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Australia, the magazine : Australia, the magazine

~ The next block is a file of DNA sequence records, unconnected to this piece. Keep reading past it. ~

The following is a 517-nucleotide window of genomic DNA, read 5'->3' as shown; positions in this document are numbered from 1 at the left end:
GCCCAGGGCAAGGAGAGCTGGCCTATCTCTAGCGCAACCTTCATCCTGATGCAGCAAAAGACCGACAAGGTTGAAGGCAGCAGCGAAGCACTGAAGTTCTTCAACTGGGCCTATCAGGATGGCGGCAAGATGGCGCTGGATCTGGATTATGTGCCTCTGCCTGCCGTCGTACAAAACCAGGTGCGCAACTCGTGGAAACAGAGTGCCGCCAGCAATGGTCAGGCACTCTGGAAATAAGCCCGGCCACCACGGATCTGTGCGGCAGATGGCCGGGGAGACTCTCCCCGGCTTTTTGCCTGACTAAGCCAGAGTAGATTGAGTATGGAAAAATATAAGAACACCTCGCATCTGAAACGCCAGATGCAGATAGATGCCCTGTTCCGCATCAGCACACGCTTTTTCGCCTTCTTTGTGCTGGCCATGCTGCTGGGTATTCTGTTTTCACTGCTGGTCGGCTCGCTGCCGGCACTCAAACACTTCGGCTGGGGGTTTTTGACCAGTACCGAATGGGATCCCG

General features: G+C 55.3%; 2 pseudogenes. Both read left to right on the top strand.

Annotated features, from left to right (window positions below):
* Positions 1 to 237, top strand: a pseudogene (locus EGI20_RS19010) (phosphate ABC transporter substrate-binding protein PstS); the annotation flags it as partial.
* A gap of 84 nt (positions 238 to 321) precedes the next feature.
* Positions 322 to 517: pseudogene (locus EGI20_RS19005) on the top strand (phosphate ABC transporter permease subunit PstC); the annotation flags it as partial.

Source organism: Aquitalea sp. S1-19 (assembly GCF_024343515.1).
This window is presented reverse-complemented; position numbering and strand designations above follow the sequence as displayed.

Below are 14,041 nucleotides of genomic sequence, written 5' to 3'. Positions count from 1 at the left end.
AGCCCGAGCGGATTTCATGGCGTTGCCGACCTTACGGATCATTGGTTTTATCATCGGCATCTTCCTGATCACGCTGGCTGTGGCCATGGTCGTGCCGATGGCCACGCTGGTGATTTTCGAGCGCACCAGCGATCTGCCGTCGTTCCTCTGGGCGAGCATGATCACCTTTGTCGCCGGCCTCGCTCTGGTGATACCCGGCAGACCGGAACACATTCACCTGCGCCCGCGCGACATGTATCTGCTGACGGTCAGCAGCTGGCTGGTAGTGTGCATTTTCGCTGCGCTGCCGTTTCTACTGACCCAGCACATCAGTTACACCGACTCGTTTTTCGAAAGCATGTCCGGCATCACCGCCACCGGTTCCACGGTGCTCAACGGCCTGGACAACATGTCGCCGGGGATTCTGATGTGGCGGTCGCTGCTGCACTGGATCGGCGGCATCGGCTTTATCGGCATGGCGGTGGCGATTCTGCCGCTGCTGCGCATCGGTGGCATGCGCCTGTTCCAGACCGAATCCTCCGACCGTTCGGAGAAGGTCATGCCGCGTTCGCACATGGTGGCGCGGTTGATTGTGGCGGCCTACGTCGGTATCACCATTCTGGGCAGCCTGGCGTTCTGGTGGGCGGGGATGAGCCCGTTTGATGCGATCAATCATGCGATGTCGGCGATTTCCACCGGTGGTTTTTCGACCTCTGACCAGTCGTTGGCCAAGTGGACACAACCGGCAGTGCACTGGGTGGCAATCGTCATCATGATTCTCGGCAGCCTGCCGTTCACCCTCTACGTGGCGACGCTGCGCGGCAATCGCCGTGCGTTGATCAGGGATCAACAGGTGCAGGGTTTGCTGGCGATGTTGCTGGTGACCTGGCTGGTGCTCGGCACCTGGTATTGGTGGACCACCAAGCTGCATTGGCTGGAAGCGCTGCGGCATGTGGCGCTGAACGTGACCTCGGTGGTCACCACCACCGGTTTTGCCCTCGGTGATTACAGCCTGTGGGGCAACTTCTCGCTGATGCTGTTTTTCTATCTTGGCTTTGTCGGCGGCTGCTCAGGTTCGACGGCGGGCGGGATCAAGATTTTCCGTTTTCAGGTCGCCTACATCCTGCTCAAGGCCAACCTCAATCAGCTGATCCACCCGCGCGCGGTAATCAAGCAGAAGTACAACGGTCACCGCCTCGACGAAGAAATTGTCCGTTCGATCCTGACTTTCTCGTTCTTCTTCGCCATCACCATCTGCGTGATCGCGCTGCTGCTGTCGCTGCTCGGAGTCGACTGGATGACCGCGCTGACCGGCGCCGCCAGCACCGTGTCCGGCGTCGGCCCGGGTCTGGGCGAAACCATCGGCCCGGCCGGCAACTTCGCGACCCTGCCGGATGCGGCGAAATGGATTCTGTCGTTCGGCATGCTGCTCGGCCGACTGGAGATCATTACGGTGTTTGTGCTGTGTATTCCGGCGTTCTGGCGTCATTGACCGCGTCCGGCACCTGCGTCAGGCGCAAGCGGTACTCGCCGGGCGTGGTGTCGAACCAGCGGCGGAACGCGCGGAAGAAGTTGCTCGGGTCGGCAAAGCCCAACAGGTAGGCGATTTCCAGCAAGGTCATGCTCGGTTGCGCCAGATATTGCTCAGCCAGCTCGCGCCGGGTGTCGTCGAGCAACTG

subject: frank lowy 21 Frank Lowy is grateful to Australia for the opportunities he was given a er arriving in 1952 as a penniless refugee from war torn Europe. He found a country that embraced fresh ideas and innovation, and with hard work he was able to make a huge success from his e orts. "I was welcomed in Australia from day one," he says. "I never su ered any kind of discrimination. Australia has been wonderful to me. It gave me opportunities I couldn't have dreamed of. e fact I didn't speak much English and I had li le education or money made no di erence. I am, and will always be, deeply grateful to Australia, my adopted country. is is a country of fairness and equality." It's a statement typical of the humility and work ethic of a man who has achieved so much, yet continues to dream. A er eight tumultuous decades of life, Frank Lowy, one of the world's richest and most successful retail developers, should be enjoying the fruits of his labour aboard his luxury US$80 million yacht, Ilona. It's not like he hasn't earned the right to kick back a li le. He is respected and feted at the highest levels around the world. His enormous property empire, stretching from his hometown of Sydney to the United States and Britain, is in its ieth year as the world's largest listed property group in terms of market capitalisation, with 119 shopping centres worth AU$70 billion. Management remains a tightly held family a air, with the group in the safe hands of Lowy and sons Peter, Steven and David. e group is busy building the planet's two largest shopping centre developments: in Sydney's CBD and Stratford, near London's 2012 Olympic site. His legacy is also safe. He has established a well-regarded political and social research centre and forum called the Lowy Institute for International Policy. His name is on a new cancer research centre to which he donated AU$10 million. He's on the board of Australia's Reser ve Bank, and has been president of the board of trustees for the prestigious Art Gallery of New South Wales. He's famed for his philanthropy, donating millions of dollars every year and he's proudly seen his three sons move into the massive international retail mall business he built from scratch. Yes, a li le R&R would be well-deser ved, but try telling that to Frank Lowy. Lowy is now in the middle of an extraordinary David and Goliath struggle to win the world's biggest sporting prize for his country. In December 2010 FIFA will decide which country will host the 2018 and 2022 World Cups. Don't be surprised if the outcome is a shock to the soccer establishment. Lowy wants Australia to host the football World Cup in 2018. It is an extraordinary crusade, pursued with all the vigour of a young striker. It has taken him across the world, seeking support from the likes of Desmond Tutu for something more mature soccer nations like Britain consider astonishing cheek or sheer folly. His campaign is a li le like the time Australia stole the America's Cup, one of yachting's most lauded trophies and long considered US property. In its way, ghting for the World Cup is very Australian. Cheeky. Brave. Perhaps reckless. Yet wonderfully courageous. If the FIFA o cials didn't know who they were dealing with at the outset, they probably have some inkling now: a unique individual, but one whose tale is peculiarly Australian. Lowy sees football as the glue that binds people together. "It opens doors and builds friendships like nothing else. It can do this be er than business, be er than governments, be er than any individual could ever hope to do." He has earned his right to dream. As a young teenager Lowy was forced to sur vive on the war-torn streets of Budapest, hiding from the Nazis, scrounging food, living on his wits trying to protect his family. He lay awake at night listening in horror as Nazi thugs worked their way ever closer to the family's hiding place, beating and killing Jews. His father was out trying to get food when he was seized and taken to Auschwitz concentration camp and beaten to death. Lowy sur vived, but kept his nightmares of the Holocaust buried deep within for the next 40 years. When World War II was nally over, the 17-year-old Frank Lowy and thousands of other young Jews took up guns to ght for the sur vival of the edgling State of Israel. He became a commando, skilled at ghting silently and killing with knives and hands at close quarters. Surviving the Holocaust bred a toughness in him, a determination never to give in that has remained with him ever since. In 1952 his sister, brother and mother migrated to Australia, and he decided to join them. He knew nothing about the country, but Australia was the new world, and a fresh start. He got a job in a tool-making factory. "Even though I was a newcomer and spoke HE ARRIVED PENNILESS. NOW HE RUNS THE WORLD'S BIGGEST RETAIL EMPIRE. BY FRANK WALKER lord of the mall